When a Pulitzer Prize winning author in hibernation for more than half a century announces the release of a sequel to her magnum opus, a little frenzy and anticipation among literary circles is assured. Go Set a Watchman comes 55 years after Harper Lee’s widely popular novel, To Kill a Mockingbird.
Released on 14 July, the sequel could have been on our shelves long back if it weren’t for Lee’s publisher. Believed to have been written two years prior to the publication of her bestseller in 1960, the text of Go Set a Watchman was part of Lee’s original draft of To Kill a Mockingbird. However, the publisher advised Lee to compile only the flashback sections comprising the reminiscences of the protagonist-narrator into a separate novel and thus was created the Pulitzer-winning classic. The rest, as they say, is history.
The novel attracted a deluge of readers and 30 millionplus copies have been sold so far. Its popularity soared with translations in 40-odd languages. The frenzy that has greeted Go Set a Watchman even before its release owes much to the indelible imprint that Mockingbird has left on the minds of generations of readers.
Mockingbird was set in Alabama in southern USA during the Great Depression of the 1930s. Despite the remote setting in a bygone era, the book has gracefully transcended time and place and tugs at the heartstrings of readers even today. Part of the reason for its enduring appeal among readers across age groups and geographical locations is the transparent authenticity with which Lee etched her characters such as the six-year-old Scout (Jean Louise Finch) and her father Atticus Finch, coupled with the theme of interracial struggles and fight for justice that rouses empathy and provokes critical thought.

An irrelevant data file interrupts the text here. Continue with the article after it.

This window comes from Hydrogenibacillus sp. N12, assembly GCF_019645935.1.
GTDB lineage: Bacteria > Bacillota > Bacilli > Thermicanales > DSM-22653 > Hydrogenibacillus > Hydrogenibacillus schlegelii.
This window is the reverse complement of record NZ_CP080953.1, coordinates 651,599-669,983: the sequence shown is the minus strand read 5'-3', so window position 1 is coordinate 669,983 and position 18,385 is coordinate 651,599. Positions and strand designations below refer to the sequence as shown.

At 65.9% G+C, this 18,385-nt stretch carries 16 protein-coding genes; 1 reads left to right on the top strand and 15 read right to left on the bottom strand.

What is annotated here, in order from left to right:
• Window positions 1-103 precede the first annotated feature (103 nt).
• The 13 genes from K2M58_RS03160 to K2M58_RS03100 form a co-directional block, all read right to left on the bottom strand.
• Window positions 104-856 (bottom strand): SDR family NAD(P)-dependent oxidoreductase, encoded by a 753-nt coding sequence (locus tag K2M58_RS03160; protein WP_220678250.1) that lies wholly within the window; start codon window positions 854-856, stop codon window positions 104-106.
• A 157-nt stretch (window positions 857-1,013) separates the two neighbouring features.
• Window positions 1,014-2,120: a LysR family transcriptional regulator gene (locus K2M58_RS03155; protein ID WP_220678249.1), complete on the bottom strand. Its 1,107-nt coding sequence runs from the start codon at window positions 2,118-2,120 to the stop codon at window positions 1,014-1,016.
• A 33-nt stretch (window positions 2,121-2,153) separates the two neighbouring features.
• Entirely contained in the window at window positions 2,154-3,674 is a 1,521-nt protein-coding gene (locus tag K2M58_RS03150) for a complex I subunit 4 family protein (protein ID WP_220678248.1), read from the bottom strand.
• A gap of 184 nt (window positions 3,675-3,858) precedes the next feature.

Declared by some as a sequel and others as a narrative following an alternative timeline to that of her debut novel, Lee’s fans around the world are eager to see how the characters have shaped up. And to whet their appetite, the publishers have first released a little teaser — the first chapter of Go Set a Watchman, which shows Scout as a grown-up woman returning from New York to her fictional hometown Maycomb in the backdrop of the civil rights movement.
Scout, who as a sixyear- old was often spotted in overalls and constantly advised by her elders to be more lady-like, is now in her 20s and still retains her androgynous manners. She “still moved like a thirteenyear- old boy and abjured most feminine adornments”, thereby inviting her “aunt’s sniff of disapproval”, and continues to abide with the moral lessons she had imbibed from her father.
What came as a shock to most Lee fans was the absence of one major character — Scout’s brother Jem. Only a few lines into the first chapter and the reader is informed that Jem is dead. Even more disturbing is the metamorphosis of Atticus from a lawyer seeking justice for the Blacks to an outright racist attending Klu Klux Klan-like meetings. Often regarded as the moral centre of Mockingbird, Atticus is one of the most celebrated characters in American literature. In fact, the film adaptation in 1962 portrayed him as the central protagonist — a role played by Gregory Peck.
Atticus’ portrayal as a racist has led to some apprehension among Lee’s fans. “I am not interested in reading about a racist who was the moral compass of the original novel,” says one of them. Yet, some readers have taken this twist in a positive spirit and feel that the change speaks to the human condition.
Whether or not Go Set a Watchman matches the expectations set by the success of its glorious prequel is to be seen, but the huge number of responses to the first chapter, coupled with thousands of pre-orders, sounds like a good start.